In recent years, greater attention has been paid towards teaching individuals to be mindful and accepting of negative emotions rather than pushing them away. Gottman, Fainsilber, & Katz (1997) described parents as emotion coaching if they treated the child’s feelings as important and an opportunity to teach about feelings. Emotion coaching has been associated with children having less anxiety, less anger, better social skills, and higher self-esteem. The present study hypothesizes that parent’s attitudes and behaviors towards their teen’s feelings will be correlated with their teen’s own acceptance and comfort with feelings. Specifically, in our study of 21 families, parents and teens (mean age 16, 9 female) completed complementary, standardized interviews about sadness and anger. The teen interviews were coded for indicators of accepting and adaptive attitudes towards these emotions, using a series of 5-point scales. Separate total scores were derived for sadness and anger. The parent interviews are currently being coded. These are assigned a classification of being coaching, dismissing, or disapproving, as well as rated with a 10-point scale reflecting the degree of disapproval of how their teen expressed the emotion. With nearly half of the sample’s parent interviews coded, the vast majority of parents have been classified as dismissing. If this pattern holds with all coding completed by presentation time, this will have implications for how their adolescents deal with feelings, both on our interview and in life in general.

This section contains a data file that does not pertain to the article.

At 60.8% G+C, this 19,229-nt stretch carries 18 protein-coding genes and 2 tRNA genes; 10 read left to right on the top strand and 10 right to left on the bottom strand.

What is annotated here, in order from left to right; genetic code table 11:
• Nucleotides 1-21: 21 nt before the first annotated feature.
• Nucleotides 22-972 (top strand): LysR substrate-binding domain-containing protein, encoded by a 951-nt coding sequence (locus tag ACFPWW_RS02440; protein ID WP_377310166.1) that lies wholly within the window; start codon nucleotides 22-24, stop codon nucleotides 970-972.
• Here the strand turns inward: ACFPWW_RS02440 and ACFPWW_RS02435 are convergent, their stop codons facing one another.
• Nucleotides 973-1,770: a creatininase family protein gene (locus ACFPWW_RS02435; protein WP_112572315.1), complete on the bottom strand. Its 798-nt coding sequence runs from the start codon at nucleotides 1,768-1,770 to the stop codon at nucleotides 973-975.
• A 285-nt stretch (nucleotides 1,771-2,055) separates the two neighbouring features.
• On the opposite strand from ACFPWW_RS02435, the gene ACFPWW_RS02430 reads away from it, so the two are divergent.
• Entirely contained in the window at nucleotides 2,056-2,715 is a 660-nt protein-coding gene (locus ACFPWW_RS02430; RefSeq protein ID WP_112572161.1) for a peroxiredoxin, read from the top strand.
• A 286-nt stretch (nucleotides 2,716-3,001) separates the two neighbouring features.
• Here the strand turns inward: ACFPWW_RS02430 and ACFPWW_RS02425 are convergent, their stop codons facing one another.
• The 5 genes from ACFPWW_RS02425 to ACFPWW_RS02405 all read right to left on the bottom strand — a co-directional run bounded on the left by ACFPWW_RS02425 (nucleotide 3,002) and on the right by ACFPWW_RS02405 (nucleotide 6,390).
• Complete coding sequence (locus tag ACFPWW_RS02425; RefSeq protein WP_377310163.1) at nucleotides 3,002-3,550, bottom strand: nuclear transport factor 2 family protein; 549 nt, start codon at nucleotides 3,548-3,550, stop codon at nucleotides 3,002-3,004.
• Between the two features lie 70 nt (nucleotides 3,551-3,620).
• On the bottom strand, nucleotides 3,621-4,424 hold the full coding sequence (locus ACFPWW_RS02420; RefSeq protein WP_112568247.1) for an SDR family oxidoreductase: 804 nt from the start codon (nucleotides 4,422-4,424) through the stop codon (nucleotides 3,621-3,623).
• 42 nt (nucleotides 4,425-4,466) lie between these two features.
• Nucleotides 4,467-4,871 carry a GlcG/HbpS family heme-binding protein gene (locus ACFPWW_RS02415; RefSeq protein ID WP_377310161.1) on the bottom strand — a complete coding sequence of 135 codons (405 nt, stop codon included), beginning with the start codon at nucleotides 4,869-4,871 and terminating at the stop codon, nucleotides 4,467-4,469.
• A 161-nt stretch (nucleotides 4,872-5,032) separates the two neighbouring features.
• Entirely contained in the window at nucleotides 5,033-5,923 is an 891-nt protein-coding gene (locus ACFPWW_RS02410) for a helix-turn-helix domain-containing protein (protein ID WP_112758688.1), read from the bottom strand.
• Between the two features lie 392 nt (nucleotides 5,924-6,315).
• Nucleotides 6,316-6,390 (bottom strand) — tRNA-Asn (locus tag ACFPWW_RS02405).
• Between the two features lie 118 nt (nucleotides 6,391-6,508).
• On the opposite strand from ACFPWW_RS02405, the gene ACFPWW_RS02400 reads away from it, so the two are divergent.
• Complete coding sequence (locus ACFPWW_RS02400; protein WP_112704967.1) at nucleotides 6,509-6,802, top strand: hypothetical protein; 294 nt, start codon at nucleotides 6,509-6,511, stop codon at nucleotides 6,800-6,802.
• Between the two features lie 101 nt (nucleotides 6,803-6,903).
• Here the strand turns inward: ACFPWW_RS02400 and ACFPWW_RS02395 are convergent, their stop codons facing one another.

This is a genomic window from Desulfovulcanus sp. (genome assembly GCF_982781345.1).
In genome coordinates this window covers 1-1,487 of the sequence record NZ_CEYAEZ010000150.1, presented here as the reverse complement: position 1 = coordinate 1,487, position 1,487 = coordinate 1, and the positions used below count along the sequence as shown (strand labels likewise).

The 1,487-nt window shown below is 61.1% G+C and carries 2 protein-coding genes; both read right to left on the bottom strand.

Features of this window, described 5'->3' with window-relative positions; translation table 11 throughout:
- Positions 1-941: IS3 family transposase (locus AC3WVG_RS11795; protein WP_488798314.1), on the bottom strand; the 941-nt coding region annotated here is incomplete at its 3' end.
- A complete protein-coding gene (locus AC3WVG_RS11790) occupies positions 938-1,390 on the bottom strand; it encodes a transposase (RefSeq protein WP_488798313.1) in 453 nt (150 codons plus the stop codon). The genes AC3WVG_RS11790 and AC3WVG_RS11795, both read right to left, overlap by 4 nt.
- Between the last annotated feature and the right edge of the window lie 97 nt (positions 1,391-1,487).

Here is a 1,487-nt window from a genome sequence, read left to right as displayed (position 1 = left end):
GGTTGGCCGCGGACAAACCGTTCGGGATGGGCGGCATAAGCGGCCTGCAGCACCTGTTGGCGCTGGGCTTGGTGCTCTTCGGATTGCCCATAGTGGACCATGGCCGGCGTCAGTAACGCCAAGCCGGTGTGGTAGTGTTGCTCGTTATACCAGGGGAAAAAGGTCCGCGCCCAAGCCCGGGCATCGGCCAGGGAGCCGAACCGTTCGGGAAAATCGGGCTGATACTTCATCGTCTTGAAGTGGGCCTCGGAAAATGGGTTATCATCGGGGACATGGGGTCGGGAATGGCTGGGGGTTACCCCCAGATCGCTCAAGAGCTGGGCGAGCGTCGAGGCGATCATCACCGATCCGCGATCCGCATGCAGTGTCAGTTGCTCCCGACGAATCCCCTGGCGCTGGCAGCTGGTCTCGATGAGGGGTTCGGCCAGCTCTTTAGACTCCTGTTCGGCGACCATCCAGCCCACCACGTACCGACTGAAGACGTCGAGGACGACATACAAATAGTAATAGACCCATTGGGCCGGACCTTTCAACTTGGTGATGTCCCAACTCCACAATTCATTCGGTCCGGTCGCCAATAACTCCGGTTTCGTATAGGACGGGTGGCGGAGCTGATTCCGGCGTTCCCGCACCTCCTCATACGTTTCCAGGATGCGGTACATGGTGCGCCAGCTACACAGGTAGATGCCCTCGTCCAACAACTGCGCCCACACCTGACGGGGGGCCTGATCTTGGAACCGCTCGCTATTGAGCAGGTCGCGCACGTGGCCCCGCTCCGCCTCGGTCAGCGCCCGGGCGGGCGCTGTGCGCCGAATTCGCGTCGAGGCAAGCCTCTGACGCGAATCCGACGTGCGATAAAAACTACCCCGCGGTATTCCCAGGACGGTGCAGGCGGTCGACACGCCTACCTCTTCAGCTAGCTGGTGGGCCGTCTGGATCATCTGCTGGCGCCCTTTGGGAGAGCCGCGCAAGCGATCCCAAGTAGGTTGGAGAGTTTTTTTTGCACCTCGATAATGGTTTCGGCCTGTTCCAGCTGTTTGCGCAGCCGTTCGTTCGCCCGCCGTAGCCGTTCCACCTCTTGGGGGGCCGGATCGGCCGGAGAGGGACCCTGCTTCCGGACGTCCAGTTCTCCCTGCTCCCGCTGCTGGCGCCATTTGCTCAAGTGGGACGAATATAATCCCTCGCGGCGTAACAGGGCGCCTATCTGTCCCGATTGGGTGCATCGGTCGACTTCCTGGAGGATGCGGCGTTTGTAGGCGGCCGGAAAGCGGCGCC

Daniels, Hannah; Gallenstein, Kathryn; Wright, Lauren; and Kidwell, Shari, "“We (Don’t) Talk About It”: Parent’s Dismissing Strategies And Teen’s Discomfort With Sadness And Anger" (2021). 2021 Celebration of Student Scholarship - Oral Presentations. 76.